In the past, wetlands were considered as wastelands that could be reclaimed or changed for use by
mankind. Development initiatives have regarded these areas suited only for such purposes, and as a
consequence, many wetlands have been drained or used as dump sites for refuse and urban waste. With
increasing knowledge however, we have come to understand that wetlands are amongst the world's most
valuable and vulnerable environments on which a variety of plants, animals and human communities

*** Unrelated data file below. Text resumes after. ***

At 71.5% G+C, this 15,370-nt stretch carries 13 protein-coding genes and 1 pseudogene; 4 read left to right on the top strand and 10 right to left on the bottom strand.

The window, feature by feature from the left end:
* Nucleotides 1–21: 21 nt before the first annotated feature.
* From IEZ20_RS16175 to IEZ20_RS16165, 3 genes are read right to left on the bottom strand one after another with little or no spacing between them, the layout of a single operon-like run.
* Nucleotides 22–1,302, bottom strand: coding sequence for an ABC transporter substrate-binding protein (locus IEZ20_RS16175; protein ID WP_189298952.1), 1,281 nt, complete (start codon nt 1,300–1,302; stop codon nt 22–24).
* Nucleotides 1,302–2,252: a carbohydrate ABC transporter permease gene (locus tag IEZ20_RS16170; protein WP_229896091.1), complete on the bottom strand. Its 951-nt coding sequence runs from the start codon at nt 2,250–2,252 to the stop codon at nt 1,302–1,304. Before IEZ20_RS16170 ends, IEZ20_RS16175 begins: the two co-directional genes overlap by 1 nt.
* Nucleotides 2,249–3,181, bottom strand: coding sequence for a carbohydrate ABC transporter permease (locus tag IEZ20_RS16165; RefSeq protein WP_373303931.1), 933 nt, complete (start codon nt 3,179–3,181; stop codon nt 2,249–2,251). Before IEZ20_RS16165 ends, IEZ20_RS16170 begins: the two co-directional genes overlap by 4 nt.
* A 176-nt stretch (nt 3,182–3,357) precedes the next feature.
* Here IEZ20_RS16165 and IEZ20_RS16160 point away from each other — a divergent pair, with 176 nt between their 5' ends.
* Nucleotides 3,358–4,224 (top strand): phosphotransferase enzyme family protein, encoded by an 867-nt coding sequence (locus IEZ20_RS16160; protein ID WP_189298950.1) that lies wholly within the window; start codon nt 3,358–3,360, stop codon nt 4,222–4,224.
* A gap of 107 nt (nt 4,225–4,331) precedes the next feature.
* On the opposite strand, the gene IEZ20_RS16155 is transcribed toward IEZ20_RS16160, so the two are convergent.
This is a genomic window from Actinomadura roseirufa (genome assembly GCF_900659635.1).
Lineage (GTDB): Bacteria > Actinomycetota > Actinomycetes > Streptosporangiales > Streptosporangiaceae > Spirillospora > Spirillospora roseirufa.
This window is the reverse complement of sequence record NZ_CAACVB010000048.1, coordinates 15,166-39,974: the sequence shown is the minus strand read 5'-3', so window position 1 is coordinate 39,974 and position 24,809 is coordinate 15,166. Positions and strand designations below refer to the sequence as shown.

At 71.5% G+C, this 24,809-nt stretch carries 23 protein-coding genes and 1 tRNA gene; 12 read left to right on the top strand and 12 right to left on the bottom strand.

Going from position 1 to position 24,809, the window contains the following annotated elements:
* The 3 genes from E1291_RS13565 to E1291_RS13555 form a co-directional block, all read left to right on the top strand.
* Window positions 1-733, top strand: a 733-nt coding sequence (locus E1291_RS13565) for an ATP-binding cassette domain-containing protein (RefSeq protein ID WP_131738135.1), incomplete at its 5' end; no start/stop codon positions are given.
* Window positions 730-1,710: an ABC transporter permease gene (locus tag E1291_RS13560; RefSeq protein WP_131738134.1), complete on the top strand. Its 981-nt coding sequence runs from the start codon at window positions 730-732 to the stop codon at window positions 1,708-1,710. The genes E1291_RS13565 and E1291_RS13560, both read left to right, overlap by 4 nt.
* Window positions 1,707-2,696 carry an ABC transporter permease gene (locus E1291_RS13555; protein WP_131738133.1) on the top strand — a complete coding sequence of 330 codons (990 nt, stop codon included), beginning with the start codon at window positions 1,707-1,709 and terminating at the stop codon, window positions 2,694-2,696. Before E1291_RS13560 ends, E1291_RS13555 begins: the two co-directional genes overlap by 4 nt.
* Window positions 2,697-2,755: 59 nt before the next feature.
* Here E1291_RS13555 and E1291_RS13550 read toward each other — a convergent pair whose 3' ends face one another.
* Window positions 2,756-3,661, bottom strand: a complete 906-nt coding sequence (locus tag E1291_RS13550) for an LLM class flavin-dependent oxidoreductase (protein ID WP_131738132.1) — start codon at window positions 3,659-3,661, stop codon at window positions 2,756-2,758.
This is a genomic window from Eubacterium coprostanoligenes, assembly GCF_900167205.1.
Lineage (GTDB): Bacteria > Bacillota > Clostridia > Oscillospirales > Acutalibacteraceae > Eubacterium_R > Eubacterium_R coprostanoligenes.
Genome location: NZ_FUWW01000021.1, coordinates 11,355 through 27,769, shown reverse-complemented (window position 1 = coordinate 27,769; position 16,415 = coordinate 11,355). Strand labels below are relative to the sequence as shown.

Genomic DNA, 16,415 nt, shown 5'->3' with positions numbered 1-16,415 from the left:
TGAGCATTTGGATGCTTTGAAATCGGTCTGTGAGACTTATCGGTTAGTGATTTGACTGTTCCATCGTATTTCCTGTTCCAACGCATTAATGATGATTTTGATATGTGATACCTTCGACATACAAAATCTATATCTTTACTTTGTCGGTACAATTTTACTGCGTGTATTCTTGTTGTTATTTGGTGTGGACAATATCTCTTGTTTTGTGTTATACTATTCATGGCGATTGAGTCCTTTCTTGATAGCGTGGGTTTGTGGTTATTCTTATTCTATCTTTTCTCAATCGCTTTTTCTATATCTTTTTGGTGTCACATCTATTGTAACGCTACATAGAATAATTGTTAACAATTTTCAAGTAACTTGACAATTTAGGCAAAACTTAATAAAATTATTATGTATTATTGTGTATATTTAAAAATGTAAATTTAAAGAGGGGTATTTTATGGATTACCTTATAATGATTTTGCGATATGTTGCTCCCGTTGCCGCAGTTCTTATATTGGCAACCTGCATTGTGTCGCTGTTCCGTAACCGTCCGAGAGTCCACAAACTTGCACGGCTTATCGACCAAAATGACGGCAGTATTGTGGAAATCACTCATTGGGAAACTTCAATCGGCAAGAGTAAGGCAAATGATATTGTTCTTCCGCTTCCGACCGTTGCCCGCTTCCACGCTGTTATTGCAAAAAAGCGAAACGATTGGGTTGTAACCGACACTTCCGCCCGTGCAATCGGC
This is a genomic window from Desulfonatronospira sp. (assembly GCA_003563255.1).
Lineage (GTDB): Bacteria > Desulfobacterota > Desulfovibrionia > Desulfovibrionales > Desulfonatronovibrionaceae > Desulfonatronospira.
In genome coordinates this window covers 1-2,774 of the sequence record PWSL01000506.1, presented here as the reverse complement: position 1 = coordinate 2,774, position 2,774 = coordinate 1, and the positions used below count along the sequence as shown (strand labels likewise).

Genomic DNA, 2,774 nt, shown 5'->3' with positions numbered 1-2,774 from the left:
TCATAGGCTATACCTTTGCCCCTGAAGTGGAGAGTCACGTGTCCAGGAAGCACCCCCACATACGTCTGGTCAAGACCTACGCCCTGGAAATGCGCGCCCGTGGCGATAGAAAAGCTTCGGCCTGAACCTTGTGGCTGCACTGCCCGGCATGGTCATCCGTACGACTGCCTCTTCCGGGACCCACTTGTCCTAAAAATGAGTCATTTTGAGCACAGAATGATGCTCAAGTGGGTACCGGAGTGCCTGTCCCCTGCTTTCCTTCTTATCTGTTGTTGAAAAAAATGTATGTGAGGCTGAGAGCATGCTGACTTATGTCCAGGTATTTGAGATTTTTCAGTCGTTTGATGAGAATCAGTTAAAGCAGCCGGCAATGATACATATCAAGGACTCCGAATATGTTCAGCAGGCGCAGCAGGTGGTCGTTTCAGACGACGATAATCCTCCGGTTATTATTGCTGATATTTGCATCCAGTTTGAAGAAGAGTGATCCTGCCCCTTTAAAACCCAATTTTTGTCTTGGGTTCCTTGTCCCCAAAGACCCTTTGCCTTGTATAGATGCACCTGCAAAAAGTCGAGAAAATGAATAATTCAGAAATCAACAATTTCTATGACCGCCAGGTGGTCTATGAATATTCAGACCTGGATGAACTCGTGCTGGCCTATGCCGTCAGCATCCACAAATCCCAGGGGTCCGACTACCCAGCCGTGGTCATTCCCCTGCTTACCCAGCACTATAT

Initially, interest in wetlands centred on naturalists and waterfowl hunters, but today, a growing section of
society has become aware of the benefits to be accrued from both marine and freshwater wetlands.
Gradually, it is being recognized that, by using and maintaining wetlands in a sensible way, other sectors,
such as agriculture, flood control, water purification, fisheries and recreation could be significantly improved.
In Sri Lanka, the conservation of wetlands has been vested mostly with the wildlife sector as reflected by
the Fauna and Flora Protection Ordinance of 1938 and its amendments. However, for a number of reasons
due recognition for the importance of conserving wetlands in the country has not effectively come off the
ground until recently.